Passing through the gates, old relics of a war still fresh in the many hearts, minds and lives of Cambodian people are everywhere. There were more landmines, more than most would ever see in a lifetime. They were hidden in places one would not see, we walked on a few before even noticing them. Thankfully they’ve all been made safe by Aki Ra. We begin to see how easy it is to detonate a landmine without even seeing it. Sickened and even more so as we learned more about Aki Ra in a video and begin to understand what he went through during the time of the Khmer Rouge. Walking through the landmine exhibit, humiliation sinks in while learning the United States’ role in landmine production, storage, AND their lack of involvement in signing treaty that would ban the production and use of landmines. Although the U.S. is not alone in this, they are one of a handful of countries that has continued to produce landmines since 2002. (Big surprise – Iraq, China, the Russian zone, India, Burma, Indonesia, Cuba, Egypt, Nepal, Iran, Pakistan, Vietnam and N. and S. Korea are also in this category).

Irony is that more than a handful of these countries (the U.S. included) are not directly affected by landmines unless their soldiers are at war on land that is not their own. In stark comparison, civilians in Cambodia are directly at risk. Over 21,000 people in the surrounding area of Siem Reap alone (not including undocumented cases) have been injured, maimed or killed by landmines. A dark part of the world’s history continued to be unleashed as we wandered around the museum. Caught up in worlds of our own, thoughts were broken as I heard, “Hey Liv, come here quick, I need you to tell me something…this is him, right? The kid?”

I walked over to a section of the museum where they have profiles of the children who live at the Landmine Museum. There are about twenty kids there who have encountered landmines and have been disfigured in some way. Their stories, along with a photo, are attached to trees and wood posts. Looking at the second profile, low and behold there was a familiar face, a boy named Chet. The same artist Asad met in Phnom Penh two years prior! We immediately found Hourt, Aki Ra’s wife, and inquired about the boy in the picture. Hourt was a sweet woman all the children there call “Mom.” In Chet’s biography, there was no mention of his artistic ability, so when Asad asked about the boy and his art, “Mom” was moved by Asad’s story. She confirmed that Chet was indeed an artist, and that two years ago he had been living on the streets of Phnom Penh. Asad asked to see Chet, but to both our disappointment (and joy), he was still in class at school a mere ten minutes away! Asad and I were able to return to the museum that evening after school got out.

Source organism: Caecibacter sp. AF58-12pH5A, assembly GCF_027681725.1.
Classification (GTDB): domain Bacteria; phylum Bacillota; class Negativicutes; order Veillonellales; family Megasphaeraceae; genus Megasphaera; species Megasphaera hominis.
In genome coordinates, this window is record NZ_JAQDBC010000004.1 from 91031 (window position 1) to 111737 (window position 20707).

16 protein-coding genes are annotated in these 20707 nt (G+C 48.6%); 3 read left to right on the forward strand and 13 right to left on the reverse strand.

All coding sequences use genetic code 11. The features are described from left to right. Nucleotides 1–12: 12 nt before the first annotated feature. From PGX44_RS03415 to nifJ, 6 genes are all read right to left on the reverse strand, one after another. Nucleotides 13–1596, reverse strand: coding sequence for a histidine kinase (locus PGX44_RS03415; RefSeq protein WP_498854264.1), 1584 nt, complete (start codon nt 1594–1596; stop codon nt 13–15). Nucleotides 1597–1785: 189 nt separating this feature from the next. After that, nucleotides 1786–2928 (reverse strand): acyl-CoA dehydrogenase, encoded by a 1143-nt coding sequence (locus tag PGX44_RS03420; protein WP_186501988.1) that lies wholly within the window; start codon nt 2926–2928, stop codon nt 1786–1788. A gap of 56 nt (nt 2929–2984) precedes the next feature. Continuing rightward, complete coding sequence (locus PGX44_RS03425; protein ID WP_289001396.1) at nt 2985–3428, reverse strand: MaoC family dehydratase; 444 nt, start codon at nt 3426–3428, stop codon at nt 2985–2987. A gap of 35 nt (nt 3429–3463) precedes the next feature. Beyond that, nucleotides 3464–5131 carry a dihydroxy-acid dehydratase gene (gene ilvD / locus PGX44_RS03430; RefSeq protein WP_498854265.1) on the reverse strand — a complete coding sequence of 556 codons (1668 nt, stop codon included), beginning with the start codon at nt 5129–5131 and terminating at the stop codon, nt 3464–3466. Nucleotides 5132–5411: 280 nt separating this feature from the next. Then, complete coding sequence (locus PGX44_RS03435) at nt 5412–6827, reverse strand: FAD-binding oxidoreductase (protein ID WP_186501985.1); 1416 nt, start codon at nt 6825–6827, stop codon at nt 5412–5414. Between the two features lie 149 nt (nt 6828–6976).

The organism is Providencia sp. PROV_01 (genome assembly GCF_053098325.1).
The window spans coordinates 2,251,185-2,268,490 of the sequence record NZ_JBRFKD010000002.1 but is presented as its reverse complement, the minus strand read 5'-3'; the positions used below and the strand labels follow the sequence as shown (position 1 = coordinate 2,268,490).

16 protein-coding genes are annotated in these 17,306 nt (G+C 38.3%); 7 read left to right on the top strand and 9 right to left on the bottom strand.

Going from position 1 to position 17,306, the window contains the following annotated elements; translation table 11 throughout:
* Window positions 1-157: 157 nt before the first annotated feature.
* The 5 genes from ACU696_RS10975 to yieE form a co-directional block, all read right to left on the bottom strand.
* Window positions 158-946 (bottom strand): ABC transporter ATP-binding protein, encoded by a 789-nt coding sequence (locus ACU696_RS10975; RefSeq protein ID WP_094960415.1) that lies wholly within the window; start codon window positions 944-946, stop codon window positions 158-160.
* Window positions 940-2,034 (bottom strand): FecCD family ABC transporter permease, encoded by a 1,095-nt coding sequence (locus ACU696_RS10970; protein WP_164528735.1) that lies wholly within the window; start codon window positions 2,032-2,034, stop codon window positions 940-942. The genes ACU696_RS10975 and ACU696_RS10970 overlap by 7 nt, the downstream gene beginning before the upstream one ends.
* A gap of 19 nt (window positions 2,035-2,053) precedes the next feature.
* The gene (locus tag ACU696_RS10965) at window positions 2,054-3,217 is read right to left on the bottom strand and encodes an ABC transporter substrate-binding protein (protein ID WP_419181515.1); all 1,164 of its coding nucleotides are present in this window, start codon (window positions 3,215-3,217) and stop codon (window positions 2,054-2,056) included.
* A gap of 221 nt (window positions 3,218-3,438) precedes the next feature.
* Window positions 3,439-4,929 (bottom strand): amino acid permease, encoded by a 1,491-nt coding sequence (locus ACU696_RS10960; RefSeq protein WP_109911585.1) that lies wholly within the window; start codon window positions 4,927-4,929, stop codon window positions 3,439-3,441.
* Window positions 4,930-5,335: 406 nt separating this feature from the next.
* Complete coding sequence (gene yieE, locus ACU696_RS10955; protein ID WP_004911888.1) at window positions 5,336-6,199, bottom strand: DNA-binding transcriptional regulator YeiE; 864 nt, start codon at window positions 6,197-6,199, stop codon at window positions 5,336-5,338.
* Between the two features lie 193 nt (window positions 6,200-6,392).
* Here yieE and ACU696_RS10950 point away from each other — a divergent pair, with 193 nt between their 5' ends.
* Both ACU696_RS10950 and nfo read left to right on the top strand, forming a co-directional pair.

It was a beautiful and emotional reunion for both Chet and Asad as we arrived; there was an intense, magic like energy fusing the two together and tears in their eyes. Aki Ra offers the youth at his Landmine Museum Relief Center happiness, hope and a positive future.

Changing the World

Inspired by the chance encounter and all of the youth at Aki Ra’s Landmine Museum we established our non-government organization, Project Enlighten. We felt we could offer more to the world by funding scholarships, building free-education schools in Cambodia, Laos, Burmese Refugee Camps, Uganda or anywhere there is an inspiration and need across the globe. We continue our educational support to refugees who have transitioned to living in the United States, help communities impacted by natural and human caused disasters and provide opportunities to enhance education for those in need. As the years pass, our entire team is proud to be a part of something bigger than ourselves.

Author, Olivia-Iniabi Collette, is co-founder of Project Enlighten, an accomplished fire prevention program manager & battalion chief in the USA.